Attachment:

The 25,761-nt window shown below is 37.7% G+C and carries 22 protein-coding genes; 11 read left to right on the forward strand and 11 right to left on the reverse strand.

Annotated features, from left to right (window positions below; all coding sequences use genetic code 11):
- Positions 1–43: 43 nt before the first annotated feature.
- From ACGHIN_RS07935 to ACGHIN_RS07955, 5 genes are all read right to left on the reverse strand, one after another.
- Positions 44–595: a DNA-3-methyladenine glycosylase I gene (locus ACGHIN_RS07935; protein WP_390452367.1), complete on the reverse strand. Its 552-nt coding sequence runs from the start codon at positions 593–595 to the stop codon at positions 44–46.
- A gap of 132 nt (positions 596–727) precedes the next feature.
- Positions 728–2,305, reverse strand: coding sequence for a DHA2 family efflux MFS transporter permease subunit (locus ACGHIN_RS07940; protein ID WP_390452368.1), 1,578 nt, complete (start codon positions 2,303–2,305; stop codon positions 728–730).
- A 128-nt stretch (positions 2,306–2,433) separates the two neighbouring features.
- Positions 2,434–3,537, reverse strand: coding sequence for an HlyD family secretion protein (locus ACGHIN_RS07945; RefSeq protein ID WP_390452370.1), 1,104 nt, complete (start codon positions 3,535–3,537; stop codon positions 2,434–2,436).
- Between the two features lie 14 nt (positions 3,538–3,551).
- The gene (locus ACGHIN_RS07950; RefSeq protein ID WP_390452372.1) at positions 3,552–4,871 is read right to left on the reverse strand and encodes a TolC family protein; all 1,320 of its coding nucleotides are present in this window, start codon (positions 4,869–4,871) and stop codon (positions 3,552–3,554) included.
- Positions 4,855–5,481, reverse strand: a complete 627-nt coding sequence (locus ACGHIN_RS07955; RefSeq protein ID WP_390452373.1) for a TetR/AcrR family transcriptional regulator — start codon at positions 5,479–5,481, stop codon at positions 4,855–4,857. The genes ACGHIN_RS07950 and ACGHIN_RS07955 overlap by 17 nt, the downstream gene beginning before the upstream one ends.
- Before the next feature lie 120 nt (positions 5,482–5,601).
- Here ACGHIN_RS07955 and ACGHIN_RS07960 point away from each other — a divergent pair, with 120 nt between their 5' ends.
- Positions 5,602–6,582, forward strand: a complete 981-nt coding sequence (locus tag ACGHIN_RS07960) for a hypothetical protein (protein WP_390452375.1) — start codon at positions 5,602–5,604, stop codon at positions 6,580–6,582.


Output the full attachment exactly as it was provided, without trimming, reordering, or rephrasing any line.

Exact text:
The 25,761-nt window shown below is 37.7% G+C and carries 22 protein-coding genes; 11 read left to right on the forward strand and 11 right to left on the reverse strand.

Annotated features, from left to right (window positions below; all coding sequences use genetic code 11):
- Positions 1–43: 43 nt before the first annotated feature.
- From ACGHIN_RS07935 to ACGHIN_RS07955, 5 genes are all read right to left on the reverse strand, one after another.
- Positions 44–595: a DNA-3-methyladenine glycosylase I gene (locus ACGHIN_RS07935; protein WP_390452367.1), complete on the reverse strand. Its 552-nt coding sequence runs from the start codon at positions 593–595 to the stop codon at positions 44–46.
- A gap of 132 nt (positions 596–727) precedes the next feature.
- Positions 728–2,305, reverse strand: coding sequence for a DHA2 family efflux MFS transporter permease subunit (locus ACGHIN_RS07940; protein ID WP_390452368.1), 1,578 nt, complete (start codon positions 2,303–2,305; stop codon positions 728–730).
- A 128-nt stretch (positions 2,306–2,433) separates the two neighbouring features.
- Positions 2,434–3,537, reverse strand: coding sequence for an HlyD family secretion protein (locus ACGHIN_RS07945; RefSeq protein ID WP_390452370.1), 1,104 nt, complete (start codon positions 3,535–3,537; stop codon positions 2,434–2,436).
- Between the two features lie 14 nt (positions 3,538–3,551).
- The gene (locus ACGHIN_RS07950; RefSeq protein ID WP_390452372.1) at positions 3,552–4,871 is read right to left on the reverse strand and encodes a TolC family protein; all 1,320 of its coding nucleotides are present in this window, start codon (positions 4,869–4,871) and stop codon (positions 3,552–3,554) included.
- Positions 4,855–5,481, reverse strand: a complete 627-nt coding sequence (locus ACGHIN_RS07955; RefSeq protein ID WP_390452373.1) for a TetR/AcrR family transcriptional regulator — start codon at positions 5,479–5,481, stop codon at positions 4,855–4,857. The genes ACGHIN_RS07950 and ACGHIN_RS07955 overlap by 17 nt, the downstream gene beginning before the upstream one ends.
- Before the next feature lie 120 nt (positions 5,482–5,601).
- Here ACGHIN_RS07955 and ACGHIN_RS07960 point away from each other — a divergent pair, with 120 nt between their 5' ends.
- Positions 5,602–6,582, forward strand: a complete 981-nt coding sequence (locus tag ACGHIN_RS07960) for a hypothetical protein (protein WP_390452375.1) — start codon at positions 5,602–5,604, stop codon at positions 6,580–6,582.